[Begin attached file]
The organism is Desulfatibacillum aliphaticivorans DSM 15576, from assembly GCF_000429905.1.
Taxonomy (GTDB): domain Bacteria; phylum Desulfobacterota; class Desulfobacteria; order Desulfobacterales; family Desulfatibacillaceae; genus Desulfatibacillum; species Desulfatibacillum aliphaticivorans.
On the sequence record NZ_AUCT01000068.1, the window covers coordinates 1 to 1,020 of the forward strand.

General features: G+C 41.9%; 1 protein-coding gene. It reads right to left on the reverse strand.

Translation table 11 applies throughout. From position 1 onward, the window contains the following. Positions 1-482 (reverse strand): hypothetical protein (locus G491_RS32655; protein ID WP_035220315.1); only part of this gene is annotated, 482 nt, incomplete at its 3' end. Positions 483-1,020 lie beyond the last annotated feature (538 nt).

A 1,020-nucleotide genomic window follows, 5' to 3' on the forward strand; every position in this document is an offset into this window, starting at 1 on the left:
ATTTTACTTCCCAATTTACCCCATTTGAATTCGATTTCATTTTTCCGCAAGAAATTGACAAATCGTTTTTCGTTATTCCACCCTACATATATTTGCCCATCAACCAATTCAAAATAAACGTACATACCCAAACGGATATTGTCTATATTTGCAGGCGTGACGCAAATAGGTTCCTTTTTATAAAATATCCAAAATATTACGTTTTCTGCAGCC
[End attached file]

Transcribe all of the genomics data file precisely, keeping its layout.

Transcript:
The organism is Desulfatibacillum aliphaticivorans DSM 15576, from assembly GCF_000429905.1.
Taxonomy (GTDB): domain Bacteria; phylum Desulfobacterota; class Desulfobacteria; order Desulfobacterales; family Desulfatibacillaceae; genus Desulfatibacillum; species Desulfatibacillum aliphaticivorans.
On the sequence record NZ_AUCT01000068.1, the window covers coordinates 1 to 1,020 of the forward strand.

General features: G+C 41.9%; 1 protein-coding gene. It reads right to left on the reverse strand.

Translation table 11 applies throughout. From position 1 onward, the window contains the following. Positions 1-482 (reverse strand): hypothetical protein (locus G491_RS32655; protein ID WP_035220315.1); only part of this gene is annotated, 482 nt, incomplete at its 3' end. Positions 483-1,020 lie beyond the last annotated feature (538 nt).

A 1,020-nucleotide genomic window follows, 5' to 3' on the forward strand; every position in this document is an offset into this window, starting at 1 on the left:
ATTTTACTTCCCAATTTACCCCATTTGAATTCGATTTCATTTTTCCGCAAGAAATTGACAAATCGTTTTTCGTTATTCCACCCTACATATATTTGCCCATCAACCAATTCAAAATAAACGTACATACCCAAACGGATATTGTCTATATTTGCAGGCGTGACGCAAATAGGTTCCTTTTTATAAAATATCCAAAATATTACGTTTTCTGCAGCC